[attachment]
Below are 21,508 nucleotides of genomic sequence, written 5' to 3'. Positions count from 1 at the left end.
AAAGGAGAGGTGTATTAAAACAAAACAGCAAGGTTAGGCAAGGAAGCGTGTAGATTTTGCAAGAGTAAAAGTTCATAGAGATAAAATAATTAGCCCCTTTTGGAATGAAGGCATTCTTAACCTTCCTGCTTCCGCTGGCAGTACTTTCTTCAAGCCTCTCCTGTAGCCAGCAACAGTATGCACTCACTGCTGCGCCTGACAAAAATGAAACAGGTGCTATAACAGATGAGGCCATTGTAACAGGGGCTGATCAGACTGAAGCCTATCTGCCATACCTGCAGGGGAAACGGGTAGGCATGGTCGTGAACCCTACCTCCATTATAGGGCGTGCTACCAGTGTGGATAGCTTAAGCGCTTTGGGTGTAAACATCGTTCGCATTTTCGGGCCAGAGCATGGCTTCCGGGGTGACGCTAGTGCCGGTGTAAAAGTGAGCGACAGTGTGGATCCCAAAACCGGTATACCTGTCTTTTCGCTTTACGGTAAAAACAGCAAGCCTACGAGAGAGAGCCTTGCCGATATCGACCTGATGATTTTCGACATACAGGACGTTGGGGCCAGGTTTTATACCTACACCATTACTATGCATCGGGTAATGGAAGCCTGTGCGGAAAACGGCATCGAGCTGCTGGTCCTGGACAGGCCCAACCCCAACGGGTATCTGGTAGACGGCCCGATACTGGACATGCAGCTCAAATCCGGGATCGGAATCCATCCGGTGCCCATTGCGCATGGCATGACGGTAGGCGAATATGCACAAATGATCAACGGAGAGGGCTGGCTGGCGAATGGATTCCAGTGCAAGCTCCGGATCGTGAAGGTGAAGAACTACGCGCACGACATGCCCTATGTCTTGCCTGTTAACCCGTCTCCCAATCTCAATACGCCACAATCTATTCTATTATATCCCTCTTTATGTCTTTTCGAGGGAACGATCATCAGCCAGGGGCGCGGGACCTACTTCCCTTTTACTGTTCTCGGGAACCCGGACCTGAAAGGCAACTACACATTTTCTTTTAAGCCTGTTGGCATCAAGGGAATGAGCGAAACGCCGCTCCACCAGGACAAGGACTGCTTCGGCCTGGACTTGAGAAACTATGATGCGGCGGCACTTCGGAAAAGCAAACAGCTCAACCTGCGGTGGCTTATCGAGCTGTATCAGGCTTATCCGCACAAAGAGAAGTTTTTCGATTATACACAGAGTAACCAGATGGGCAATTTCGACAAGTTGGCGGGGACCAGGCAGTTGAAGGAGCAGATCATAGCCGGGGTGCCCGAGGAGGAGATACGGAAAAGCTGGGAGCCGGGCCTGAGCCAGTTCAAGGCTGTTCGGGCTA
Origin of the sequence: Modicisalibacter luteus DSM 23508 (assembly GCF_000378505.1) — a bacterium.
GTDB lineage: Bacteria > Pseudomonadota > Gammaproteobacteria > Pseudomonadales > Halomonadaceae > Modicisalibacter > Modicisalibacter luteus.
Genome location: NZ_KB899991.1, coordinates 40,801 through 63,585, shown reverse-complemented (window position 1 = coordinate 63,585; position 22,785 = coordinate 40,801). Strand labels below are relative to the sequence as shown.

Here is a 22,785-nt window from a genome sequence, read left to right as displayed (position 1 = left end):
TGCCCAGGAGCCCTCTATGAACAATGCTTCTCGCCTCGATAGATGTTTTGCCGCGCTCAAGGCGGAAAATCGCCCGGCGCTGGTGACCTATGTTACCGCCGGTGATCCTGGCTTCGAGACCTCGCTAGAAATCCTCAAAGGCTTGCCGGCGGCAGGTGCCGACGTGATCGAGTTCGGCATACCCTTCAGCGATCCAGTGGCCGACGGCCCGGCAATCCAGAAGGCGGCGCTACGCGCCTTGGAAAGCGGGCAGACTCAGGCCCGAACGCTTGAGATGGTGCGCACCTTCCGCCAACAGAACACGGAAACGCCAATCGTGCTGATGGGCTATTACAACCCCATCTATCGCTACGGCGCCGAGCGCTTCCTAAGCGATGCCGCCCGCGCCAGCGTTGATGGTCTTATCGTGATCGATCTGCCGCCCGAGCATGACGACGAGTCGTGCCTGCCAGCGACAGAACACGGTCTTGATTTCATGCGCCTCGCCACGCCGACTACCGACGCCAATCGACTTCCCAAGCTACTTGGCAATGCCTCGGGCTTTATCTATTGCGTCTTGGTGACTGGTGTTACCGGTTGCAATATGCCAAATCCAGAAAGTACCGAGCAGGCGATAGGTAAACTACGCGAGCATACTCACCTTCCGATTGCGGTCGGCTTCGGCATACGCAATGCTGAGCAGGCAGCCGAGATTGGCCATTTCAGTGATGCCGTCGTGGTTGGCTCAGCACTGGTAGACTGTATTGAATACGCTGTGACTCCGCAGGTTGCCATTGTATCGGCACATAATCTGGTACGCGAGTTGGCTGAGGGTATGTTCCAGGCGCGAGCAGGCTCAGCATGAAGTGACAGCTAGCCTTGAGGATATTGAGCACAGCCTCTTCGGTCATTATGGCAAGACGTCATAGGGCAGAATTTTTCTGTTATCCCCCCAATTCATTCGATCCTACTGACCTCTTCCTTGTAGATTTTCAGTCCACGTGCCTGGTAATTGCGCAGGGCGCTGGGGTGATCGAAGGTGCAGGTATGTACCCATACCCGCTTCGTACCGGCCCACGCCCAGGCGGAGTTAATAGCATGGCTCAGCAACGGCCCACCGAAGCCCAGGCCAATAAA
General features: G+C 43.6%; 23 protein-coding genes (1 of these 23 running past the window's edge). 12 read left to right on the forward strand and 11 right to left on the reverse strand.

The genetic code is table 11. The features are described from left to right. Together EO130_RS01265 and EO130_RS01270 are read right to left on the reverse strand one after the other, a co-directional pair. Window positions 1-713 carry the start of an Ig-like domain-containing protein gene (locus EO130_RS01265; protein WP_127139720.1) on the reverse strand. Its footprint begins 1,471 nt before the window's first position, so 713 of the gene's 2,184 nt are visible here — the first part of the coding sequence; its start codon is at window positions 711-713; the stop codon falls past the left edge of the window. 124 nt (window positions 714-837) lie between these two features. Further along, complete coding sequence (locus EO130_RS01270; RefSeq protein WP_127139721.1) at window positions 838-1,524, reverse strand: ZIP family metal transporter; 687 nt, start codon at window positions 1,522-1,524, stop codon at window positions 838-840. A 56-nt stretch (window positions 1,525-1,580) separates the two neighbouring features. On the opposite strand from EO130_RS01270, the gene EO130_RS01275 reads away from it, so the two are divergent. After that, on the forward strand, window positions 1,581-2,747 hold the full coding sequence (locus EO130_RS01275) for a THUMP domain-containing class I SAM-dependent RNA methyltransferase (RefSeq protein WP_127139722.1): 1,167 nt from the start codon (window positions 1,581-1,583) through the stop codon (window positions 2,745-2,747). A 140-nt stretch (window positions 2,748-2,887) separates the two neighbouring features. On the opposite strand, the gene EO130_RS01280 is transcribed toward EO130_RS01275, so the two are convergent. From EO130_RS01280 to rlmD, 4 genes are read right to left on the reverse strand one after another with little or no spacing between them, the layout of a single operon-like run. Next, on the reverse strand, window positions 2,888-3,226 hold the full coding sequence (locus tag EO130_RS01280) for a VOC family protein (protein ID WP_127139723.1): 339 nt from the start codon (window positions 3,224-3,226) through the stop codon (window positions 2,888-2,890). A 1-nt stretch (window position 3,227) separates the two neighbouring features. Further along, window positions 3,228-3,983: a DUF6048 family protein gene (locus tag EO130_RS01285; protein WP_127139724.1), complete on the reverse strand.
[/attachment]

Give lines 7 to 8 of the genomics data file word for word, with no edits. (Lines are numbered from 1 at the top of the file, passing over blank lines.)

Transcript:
TGCCCAGGAGCCCTCTATGAACAATGCTTCTCGCCTCGATAGATGTTTTGCCGCGCTCAAGGCGGAAAATCGCCCGGCGCTGGTGACCTATGTTACCGCCGGTGATCCTGGCTTCGAGACCTCGCTAGAAATCCTCAAAGGCTTGCCGGCGGCAGGTGCCGACGTGATCGAGTTCGGCATACCCTTCAGCGATCCAGTGGCCGACGGCCCGGCAATCCAGAAGGCGGCGCTACGCGCCTTGGAAAGCGGGCAGACTCAGGCCCGAACGCTTGAGATGGTGCGCACCTTCCGCCAACAGAACACGGAAACGCCAATCGTGCTGATGGGCTATTACAACCCCATCTATCGCTACGGCGCCGAGCGCTTCCTAAGCGATGCCGCCCGCGCCAGCGTTGATGGTCTTATCGTGATCGATCTGCCGCCCGAGCATGACGACGAGTCGTGCCTGCCAGCGACAGAACACGGTCTTGATTTCATGCGCCTCGCCACGCCGACTACCGACGCCAATCGACTTCCCAAGCTACTTGGCAATGCCTCGGGCTTTATCTATTGCGTCTTGGTGACTGGTGTTACCGGTTGCAATATGCCAAATCCAGAAAGTACCGAGCAGGCGATAGGTAAACTACGCGAGCATACTCACCTTCCGATTGCGGTCGGCTTCGGCATACGCAATGCTGAGCAGGCAGCCGAGATTGGCCATTTCAGTGATGCCGTCGTGGTTGGCTCAGCACTGGTAGACTGTATTGAATACGCTGTGACTCCGCAGGTTGCCATTGTATCGGCACATAATCTGGTACGCGAGTTGGCTGAGGGTATGTTCCAGGCGCGAGCAGGCTCAGCATGAAGTGACAGCTAGCCTTGAGGATATTGAGCACAGCCTCTTCGGTCATTATGGCAAGACGTCATAGGGCAGAATTTTTCTGTTATCCCCCCAATTCATTCGATCCTACTGACCTCTTCCTTGTAGATTTTCAGTCCACGTGCCTGGTAATTGCGCAGGGCGCTGGGGTGATCGAAGGTGCAGGTATGTACCCATACCCGCTTCGTACCGGCCCACGCCCAGGCGGAGTTAATAGCATGGCTCAGCAACGGCCCACCGAAGCCCAGGCCAATAAA
General features: G+C 43.6%; 23 protein-coding genes (1 of these 23 running past the window's edge). 12 read left to right on the forward strand and 11 right to left on the reverse strand.